I found a nice set of online discussion activities that strike me as good in-class discussion activities as well. One of the reasons discussion so often fails or doesn’t realize much of its potential is the absence of structure. The discussion is too open-ended. It wanders around and is easily sidetracked. I’m not discounting the value of an occasional unstructured exchange, but when students are still learning what academic discourse entails, a structure can keep the discussion focused and on track.
The list of discussion activities are by Laurel Warren Trufant, in the article “Move Over Socrates: Online Discussion is Here.”
I’ve added some comments and elaborations (in italics) after the author’s suggestions.
If you’ve devised or use other structures that focus and direct discussion activities in your classes — whether face-to-face or online — please share your strategy below.
- Assign a reading in which an expert disagrees with the conventional wisdom. Have students defend or disagree with the expert’s position. I wouldn’t underestimate the value of comparatively short readings, such as a paragraph or two that students can read quickly in class or online. With shorter readings, it’s easier to keep the discussion on topic.
- Share contrasting quotations and have students respond—agreeing, disagreeing, or finding some place in the middle. The collection of student responses needs to be organized and summarized. Can the students identify the most common response? Can they pick out what they think is the strongest argument for or against a position?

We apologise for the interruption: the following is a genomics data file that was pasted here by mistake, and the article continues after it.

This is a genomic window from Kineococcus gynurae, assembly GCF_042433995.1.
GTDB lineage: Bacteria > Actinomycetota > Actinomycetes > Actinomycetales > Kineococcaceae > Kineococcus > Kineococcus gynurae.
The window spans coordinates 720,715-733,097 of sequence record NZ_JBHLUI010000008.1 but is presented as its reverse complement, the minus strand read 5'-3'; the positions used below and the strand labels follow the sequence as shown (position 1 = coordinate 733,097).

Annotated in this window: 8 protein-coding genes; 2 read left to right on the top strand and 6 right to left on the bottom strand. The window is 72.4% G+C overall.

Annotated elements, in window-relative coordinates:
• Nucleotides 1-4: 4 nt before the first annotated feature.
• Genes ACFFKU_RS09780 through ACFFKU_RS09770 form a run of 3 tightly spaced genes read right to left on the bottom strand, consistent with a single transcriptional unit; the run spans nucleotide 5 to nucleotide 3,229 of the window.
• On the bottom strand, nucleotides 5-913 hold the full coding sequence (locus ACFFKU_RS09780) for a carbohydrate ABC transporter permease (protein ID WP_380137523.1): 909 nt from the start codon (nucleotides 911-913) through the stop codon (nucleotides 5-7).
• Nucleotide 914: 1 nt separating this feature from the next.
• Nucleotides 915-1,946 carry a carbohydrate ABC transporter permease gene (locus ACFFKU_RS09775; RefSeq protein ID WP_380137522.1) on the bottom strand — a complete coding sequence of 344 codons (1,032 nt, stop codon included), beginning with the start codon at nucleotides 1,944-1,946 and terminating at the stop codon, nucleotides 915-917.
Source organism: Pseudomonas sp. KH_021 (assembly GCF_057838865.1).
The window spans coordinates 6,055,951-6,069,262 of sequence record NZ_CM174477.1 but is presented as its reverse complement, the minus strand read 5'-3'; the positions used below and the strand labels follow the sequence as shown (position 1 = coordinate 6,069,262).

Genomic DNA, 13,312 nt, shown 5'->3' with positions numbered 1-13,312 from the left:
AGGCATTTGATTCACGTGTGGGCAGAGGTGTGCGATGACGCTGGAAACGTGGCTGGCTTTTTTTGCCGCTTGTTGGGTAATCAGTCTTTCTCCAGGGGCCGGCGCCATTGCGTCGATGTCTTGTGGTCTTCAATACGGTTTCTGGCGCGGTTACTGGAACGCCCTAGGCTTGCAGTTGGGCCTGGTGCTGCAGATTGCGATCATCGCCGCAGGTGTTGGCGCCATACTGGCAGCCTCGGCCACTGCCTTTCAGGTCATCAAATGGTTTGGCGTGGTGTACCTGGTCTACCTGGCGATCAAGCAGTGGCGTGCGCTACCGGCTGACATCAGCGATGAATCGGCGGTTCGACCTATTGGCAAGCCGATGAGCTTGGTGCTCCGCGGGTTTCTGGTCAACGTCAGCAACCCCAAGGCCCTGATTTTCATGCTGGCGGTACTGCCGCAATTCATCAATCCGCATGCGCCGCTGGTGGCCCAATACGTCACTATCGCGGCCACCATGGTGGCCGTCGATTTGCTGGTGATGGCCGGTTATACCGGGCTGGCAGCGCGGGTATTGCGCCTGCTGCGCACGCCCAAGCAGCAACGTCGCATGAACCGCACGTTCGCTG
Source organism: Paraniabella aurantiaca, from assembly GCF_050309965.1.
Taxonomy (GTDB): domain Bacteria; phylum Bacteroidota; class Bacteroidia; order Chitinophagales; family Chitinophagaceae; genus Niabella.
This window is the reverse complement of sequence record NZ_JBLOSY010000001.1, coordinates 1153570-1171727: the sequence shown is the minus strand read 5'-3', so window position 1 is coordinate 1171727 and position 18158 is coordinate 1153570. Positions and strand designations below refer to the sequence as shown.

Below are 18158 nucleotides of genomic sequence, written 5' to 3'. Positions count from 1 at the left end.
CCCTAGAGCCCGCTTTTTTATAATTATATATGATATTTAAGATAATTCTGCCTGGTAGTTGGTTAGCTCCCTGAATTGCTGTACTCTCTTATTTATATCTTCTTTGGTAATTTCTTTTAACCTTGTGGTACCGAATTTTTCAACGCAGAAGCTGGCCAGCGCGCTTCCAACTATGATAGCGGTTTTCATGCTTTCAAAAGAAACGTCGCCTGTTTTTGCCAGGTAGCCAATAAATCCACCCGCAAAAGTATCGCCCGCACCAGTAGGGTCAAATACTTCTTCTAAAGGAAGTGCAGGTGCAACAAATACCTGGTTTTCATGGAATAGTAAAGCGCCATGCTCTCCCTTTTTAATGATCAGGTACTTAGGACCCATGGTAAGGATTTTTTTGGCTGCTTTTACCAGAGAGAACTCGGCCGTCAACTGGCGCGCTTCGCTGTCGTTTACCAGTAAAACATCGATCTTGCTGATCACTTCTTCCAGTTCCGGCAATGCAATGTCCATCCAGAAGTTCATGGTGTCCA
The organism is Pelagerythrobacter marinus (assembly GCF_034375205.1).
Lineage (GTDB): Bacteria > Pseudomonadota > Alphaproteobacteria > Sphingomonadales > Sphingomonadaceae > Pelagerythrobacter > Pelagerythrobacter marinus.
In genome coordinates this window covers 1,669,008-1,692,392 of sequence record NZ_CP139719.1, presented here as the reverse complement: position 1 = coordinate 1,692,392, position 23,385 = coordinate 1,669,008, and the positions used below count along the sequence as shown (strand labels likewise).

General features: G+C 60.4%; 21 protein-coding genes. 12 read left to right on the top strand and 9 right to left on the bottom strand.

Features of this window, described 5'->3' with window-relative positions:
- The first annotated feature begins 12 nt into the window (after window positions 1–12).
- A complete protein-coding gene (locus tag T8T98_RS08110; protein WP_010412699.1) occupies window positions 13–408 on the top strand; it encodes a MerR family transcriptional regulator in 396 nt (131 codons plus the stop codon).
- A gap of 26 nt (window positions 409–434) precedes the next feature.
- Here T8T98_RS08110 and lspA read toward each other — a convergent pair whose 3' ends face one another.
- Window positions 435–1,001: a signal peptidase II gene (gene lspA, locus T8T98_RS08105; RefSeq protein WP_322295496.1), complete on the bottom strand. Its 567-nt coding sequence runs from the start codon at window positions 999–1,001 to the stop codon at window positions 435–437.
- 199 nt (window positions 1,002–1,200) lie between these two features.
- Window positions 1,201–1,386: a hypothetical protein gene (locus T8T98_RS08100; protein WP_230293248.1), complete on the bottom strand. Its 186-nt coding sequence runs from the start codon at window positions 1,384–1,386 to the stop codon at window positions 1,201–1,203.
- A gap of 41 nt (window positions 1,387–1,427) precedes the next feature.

- Set up a scenario, assign individuals or groups a role and have them respond to the scenario from that position. Ask some students to listen and then respond to the whole discussion. Which group made the best case for its position? Based on the discussion, how do they think the situation in the scenario should be resolved?
- Form three groups. Two of the groups debate and the third group mediates. Beginning students are often uncomfortable disagreeing with each other so you might want to begin with a controversial but low-stakes proposition. “Parking lots on campus should be open to everyone with a valid parking permit.” The mediators should work to find common ground and propose compromises.
- Start the dialog with a case study and while it’s under discussion, add new details and revelations to which students must respond. The goal here is for students to react to changing, fluid situations. The learning will be enhanced if this activity concludes with a debrief where students must analyze and discuss group reactions to the changes. That analysis will likely be richer if developed in response to a series of teacher prompts.
- Let students moderate discussions. If they are inexperienced, two of them might fill this role as partners. Clarify for students what moderators do, maybe with a handout or discussion of the role and then start them out moderating a short discussion. In the beginning provide formative feedback. Hold back on grading until they have some experience.
- Use discussions to “bookend” weekly class meetings. Students do initial explorations of a topic in the first discussion and an analytical discussion at the end. You could also schedule these discussions at the beginning and ending of each content unit.
- Use “buzz groups” where just a few students chat about a topic (in a private chat online or in person in class) and then have that group report to the rest of the class. Have the class critique each group’s conclusion. It can be deadly having lots of groups report out orally in class. Posting conclusions is probably more efficient and an easier way to get commentary on group contributions.
- Assign portions of a topic to small groups, then post the aggregate solutions/conclusions for critique and discussion. Have students look at the assumptions made by the various groups and how those affect the solution. Start simply if students have no experience doing this—it’s not an easy task.
- Invite a guest speaker to host a discussion, preferably someone who takes a controversial approach to the topic. The discourse must be a civil exchange. Both the guest and the students may need clarification and reminders.